“Also keep in mind that in the Kokosing River, smallmouth bass fishing usually gets started about the first of April. You could probably catch some now, especially if you are using a minnow below a bobber or fishing with tube jigs as long as you are reeling it in pretty slow.”
Some things to mark on the calendar: “May 1 and 2 is the free fishing weekend,” said Miller of the Division of Wildlife’s Free Fishing Days. “The Knox County Fish and Game Association is going to have their annual fishing derby on May 1 at Foundation Park. Trout will be stocked with actually more this year than last. Pheasants Forever is having their annual Youth Field Day on April 17 at Campbell’s Farm in Howard. They are going to have trout fishing there too for the kids. Then on June 12, the Mount Vernon Rotary Club will sponsor their annual regatta at Foundation Park.”
Fly Fishing Clinic to be held: Youth interested in learning the art of fly fishing and practicing their skills on a half-mile section of Cold Creek at the Castalia State Fish Hatchery in Erie County are encouraged to enter a lottery for a youth only clinic. There will be 30 spots available for this popular program, which will be held on June 18 from 8 a.m. to noon and 1 p.m. to 5 p.m. In addition to fly-fishing instruction by ODNR Division of Wildlife staff and members of the Clear Fork Chapter of Trout Unlimited, attendees will be able to test their newly acquired skills by fishing for the abundant rainbow trout found in Cold Creek. To apply, applicants must submit a postcard listing their name, date of birth, address, and phone number. Each applicant must be 15 years of age or younger by the date of the clinic and be accompanied by a non-fishing adult. Postcards must be postmarked no later than May 14. No duplicate postcards may be submitted. Postcards should be sent to: ODNR Division of Wildlife District Two, 952 Lima Avenue, Findlay, Ohio 45840 Attention: Youth Fly Fishing Clinic.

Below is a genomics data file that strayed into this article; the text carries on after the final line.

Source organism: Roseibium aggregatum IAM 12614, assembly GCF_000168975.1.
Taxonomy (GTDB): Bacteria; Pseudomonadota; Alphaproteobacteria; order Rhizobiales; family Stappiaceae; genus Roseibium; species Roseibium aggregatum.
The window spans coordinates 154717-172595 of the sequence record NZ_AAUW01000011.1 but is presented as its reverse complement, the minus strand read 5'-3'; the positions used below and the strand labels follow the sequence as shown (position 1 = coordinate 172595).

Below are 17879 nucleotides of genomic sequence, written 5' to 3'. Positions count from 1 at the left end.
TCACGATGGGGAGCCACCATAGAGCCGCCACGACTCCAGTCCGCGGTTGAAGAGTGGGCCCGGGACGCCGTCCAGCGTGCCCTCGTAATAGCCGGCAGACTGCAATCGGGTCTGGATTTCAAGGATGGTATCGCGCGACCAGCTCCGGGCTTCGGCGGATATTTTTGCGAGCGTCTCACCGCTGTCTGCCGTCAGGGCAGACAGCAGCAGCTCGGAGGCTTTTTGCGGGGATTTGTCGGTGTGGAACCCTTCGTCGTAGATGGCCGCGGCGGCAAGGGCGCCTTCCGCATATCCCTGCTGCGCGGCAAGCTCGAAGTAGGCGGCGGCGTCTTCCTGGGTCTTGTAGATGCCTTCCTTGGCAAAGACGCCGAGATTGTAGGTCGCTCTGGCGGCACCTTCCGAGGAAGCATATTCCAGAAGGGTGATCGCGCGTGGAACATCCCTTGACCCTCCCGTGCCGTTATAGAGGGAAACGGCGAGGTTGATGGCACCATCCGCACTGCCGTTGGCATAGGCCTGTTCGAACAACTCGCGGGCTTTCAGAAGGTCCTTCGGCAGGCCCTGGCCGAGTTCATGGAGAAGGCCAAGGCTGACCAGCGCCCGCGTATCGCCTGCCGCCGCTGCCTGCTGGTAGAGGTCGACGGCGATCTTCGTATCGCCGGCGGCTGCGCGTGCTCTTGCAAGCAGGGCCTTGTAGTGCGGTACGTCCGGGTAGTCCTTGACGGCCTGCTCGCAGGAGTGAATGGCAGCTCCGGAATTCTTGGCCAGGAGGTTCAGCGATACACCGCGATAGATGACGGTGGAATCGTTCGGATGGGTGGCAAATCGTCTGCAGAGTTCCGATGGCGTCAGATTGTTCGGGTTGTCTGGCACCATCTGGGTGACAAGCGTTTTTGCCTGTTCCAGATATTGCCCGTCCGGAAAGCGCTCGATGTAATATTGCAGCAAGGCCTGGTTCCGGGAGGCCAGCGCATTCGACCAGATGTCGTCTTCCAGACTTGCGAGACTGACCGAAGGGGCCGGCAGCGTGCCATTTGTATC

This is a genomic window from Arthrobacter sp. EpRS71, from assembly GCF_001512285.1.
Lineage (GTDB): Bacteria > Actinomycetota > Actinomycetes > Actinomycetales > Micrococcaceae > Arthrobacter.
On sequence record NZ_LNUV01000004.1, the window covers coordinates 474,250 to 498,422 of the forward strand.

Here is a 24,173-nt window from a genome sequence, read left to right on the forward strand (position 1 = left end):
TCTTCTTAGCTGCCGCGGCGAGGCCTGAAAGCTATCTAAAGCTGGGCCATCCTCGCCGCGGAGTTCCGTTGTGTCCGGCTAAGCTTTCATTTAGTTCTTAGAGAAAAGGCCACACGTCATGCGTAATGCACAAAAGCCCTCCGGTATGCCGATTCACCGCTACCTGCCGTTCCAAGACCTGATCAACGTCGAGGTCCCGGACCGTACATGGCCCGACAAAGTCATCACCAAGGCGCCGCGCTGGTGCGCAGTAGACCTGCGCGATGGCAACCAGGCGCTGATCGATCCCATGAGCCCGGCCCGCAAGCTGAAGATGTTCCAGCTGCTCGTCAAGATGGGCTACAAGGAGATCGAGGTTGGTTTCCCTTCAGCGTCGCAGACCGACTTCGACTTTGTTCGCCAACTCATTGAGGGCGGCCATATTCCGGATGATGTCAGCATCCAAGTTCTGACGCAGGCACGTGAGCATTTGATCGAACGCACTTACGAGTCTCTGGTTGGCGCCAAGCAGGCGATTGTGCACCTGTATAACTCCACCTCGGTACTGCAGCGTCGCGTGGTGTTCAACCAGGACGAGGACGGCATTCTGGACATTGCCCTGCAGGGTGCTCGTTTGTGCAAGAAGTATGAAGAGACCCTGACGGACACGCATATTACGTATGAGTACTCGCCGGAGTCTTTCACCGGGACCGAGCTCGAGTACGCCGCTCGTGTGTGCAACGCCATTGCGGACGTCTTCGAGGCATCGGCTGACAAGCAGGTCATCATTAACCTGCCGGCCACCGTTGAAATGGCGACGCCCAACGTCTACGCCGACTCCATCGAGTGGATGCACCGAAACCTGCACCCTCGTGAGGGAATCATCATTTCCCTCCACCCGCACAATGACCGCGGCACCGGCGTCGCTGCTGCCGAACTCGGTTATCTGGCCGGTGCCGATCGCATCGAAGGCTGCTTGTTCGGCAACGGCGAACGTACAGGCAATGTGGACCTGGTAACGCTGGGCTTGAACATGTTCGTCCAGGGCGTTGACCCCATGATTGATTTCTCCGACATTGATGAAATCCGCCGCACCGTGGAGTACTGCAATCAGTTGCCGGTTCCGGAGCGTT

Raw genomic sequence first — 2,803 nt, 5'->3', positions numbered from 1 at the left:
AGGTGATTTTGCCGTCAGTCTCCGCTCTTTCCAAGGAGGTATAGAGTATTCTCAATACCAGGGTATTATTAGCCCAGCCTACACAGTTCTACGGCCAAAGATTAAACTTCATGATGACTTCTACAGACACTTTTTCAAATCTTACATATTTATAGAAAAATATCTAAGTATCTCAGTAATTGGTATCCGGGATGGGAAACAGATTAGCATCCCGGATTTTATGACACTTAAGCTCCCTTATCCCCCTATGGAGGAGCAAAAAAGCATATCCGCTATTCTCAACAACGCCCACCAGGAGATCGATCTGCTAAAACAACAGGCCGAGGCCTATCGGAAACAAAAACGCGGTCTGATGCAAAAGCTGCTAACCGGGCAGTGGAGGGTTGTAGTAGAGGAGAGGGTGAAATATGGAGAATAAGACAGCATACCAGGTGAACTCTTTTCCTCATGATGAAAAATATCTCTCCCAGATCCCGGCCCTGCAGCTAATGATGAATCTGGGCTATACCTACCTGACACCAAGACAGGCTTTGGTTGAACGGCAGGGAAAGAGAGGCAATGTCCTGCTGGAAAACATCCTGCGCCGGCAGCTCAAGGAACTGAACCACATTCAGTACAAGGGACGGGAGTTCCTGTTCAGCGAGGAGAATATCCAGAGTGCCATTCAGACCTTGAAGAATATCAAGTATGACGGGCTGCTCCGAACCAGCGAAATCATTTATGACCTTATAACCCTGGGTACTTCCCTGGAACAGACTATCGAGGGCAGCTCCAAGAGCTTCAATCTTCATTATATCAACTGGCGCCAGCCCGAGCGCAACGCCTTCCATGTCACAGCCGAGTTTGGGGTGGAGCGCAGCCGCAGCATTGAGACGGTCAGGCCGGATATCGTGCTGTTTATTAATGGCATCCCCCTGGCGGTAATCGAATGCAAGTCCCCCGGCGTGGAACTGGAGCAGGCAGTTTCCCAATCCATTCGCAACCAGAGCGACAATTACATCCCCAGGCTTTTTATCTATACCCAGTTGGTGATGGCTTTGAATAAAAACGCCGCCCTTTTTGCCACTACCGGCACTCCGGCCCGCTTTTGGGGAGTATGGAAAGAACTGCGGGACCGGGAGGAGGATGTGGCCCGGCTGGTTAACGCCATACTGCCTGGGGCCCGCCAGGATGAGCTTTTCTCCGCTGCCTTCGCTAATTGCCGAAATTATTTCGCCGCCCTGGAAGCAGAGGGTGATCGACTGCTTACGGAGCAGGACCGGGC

Spring turkey opportunity available: The Division of Wildlife will offer special opportunities for young hunters seeking wild turkeys this spring. In addition to the statewide youth turkey hunting days, April 17 and 18, there will be holding a drawing on April 10 for a special, controlled turkey hunting opportunity within the refuge portion of the Killbuck Marsh Wildlife Area. Hunters 17 years and under must be present at the East Holmes Sportsmen’s Club, located 2.5 miles southeast of Millersburg on Township Road 310 in order to participate in the drawings and must bring a valid 2010 hunting license. Registration begins at 9 a.m. and the drawing will begin at 2 p.m. The drawing will coincide with a National Wild Turkey Federation (NWTF) Jakes field day event sponsored by local chapters of the NWTF. For questions regarding the drawing call Killbuck Marsh Wildlife Area at (330) 567-3390 or call Wildlife District Three in Akron at (330) 644-2293.